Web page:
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Is a low-cost method of providing health information exchange in developing countries. It was developed and implemented in Uganda in 2003 by the Uganda Health Information Network(UHIN).


The PDA project was to demonstrate the viability of handheld computers (PDA)

  Allow for greater mobility 

The secondary goal (or sub-goal)

To use affordable technologies to link health professionals in developing countries to each other and to reliable sources of information, including modem to modem telephone links and the internet by using geostationary satellites. [1]


  1. Mobile (cellular) telephone.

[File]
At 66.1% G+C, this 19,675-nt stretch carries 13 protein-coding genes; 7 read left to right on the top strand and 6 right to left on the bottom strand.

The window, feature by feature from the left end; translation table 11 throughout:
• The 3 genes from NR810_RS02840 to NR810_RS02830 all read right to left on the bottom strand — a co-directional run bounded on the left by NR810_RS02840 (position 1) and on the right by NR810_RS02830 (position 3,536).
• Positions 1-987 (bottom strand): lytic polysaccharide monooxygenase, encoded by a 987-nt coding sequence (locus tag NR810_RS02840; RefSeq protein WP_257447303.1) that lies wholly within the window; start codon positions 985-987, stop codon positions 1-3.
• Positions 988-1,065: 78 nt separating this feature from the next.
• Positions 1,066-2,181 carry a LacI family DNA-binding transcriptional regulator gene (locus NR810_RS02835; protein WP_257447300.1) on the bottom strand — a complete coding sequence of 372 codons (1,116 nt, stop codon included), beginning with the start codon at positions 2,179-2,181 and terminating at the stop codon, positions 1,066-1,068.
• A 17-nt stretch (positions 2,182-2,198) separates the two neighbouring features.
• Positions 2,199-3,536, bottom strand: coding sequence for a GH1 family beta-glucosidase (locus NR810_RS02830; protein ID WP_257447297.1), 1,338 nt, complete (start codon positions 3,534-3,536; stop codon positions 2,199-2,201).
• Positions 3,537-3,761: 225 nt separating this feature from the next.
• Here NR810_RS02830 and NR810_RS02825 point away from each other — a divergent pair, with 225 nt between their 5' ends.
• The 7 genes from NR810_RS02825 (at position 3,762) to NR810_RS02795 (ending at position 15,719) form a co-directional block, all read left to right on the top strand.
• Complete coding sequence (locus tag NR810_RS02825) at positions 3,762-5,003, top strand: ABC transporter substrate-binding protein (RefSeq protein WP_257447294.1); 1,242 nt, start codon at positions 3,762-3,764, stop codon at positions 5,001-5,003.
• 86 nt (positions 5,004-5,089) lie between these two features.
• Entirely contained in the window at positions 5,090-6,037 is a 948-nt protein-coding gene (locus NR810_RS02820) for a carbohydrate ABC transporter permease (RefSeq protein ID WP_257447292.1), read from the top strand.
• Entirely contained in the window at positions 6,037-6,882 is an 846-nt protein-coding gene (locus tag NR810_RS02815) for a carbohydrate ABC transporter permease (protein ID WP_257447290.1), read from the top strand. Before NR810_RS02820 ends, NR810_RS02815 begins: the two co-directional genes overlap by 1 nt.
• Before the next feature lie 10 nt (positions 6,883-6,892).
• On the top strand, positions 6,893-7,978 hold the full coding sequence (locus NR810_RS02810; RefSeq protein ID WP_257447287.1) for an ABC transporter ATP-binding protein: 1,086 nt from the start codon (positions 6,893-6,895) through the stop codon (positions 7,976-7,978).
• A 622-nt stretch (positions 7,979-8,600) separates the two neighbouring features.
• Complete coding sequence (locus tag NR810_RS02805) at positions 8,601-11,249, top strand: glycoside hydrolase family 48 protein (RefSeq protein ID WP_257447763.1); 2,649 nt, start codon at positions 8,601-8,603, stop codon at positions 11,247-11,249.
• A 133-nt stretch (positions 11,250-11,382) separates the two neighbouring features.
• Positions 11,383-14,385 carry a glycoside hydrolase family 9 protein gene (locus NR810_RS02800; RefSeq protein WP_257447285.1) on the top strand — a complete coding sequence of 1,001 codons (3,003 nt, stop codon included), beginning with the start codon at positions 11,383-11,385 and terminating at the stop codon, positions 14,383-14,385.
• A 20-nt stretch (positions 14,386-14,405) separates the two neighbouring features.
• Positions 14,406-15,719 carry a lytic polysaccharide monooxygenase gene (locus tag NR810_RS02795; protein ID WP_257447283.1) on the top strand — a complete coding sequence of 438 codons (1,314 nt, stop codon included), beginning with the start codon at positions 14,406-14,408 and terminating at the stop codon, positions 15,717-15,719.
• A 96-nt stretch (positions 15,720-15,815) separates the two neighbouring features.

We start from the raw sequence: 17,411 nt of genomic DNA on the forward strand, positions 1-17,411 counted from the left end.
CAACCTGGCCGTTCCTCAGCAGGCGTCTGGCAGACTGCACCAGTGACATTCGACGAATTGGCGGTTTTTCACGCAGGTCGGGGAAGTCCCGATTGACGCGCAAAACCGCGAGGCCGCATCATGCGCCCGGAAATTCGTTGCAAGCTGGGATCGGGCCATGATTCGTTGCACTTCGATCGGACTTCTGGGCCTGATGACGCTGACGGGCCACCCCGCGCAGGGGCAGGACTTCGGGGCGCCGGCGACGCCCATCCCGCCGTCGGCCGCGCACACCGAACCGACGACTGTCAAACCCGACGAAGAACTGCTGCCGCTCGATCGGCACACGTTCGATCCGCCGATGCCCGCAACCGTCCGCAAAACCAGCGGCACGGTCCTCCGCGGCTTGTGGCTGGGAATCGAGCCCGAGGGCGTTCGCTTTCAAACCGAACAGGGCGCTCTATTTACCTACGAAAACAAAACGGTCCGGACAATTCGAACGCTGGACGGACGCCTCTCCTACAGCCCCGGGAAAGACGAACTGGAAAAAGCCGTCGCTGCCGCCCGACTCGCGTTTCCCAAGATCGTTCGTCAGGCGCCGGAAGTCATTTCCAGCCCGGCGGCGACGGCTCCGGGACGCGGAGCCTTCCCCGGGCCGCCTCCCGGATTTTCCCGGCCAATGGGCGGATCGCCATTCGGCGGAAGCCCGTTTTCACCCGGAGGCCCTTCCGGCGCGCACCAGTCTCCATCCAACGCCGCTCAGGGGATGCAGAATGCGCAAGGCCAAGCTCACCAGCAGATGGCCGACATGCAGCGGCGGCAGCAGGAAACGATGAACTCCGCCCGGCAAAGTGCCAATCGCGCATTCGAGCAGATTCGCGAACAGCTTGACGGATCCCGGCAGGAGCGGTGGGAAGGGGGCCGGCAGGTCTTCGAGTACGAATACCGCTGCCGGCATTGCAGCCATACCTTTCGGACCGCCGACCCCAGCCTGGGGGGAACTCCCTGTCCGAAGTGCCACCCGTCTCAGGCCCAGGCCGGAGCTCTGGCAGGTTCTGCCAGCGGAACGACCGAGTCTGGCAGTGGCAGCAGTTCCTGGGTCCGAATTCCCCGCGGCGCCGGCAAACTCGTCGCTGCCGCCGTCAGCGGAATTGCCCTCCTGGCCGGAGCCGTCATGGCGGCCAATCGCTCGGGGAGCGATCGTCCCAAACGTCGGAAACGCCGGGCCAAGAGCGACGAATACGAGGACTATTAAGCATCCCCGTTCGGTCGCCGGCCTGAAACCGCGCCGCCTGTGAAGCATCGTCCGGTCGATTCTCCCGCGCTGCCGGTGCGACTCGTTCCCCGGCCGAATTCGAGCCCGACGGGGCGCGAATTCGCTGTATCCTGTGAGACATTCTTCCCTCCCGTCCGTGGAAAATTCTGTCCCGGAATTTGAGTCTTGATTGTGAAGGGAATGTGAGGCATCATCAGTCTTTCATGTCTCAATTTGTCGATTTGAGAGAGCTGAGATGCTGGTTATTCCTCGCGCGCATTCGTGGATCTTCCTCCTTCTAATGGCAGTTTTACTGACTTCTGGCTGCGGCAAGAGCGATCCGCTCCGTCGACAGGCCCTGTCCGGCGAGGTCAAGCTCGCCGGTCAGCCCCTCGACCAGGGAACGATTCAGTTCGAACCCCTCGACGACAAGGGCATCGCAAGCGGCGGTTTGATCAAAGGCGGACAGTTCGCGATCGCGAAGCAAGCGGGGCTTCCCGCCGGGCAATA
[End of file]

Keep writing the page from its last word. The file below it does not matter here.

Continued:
2. Personal Digital Assistant (PDA).
  3. Server.

The system utilizes low-cost Personal Digital Assistant (PDA) and handheld cellphones for data entry and data is transmitted over wireless carriers to the central server located in Kampala.

Hardware/Software Used

Handspring Visor Neo, with a 33 MHZ DragonBall VZ microprocessor from Motorola, a Palm Operating system and 8 MB of main memory. This is equivalent to approximately 1/100 of the power of a S6 or Iphone 6.

Software Pendragon Forms


Tech Museum Laureate 2004

The Stockholm Challenge Winner 2002



The PDAs are used by health workers to collect data at the community level. The data is uploaded or sent to nearest African Access Point (AAP) visa infrared, bluetooth or wi-fi and from there, the data is transmitted via wireless carriers to the servers.


Around 600 Health workers in five districts use the system to facilitate clinical and public health data and information exchange.


  1. Doctors.
  2. Nurses.
  3. Clinical Officers.
  4. Community Health Workers.


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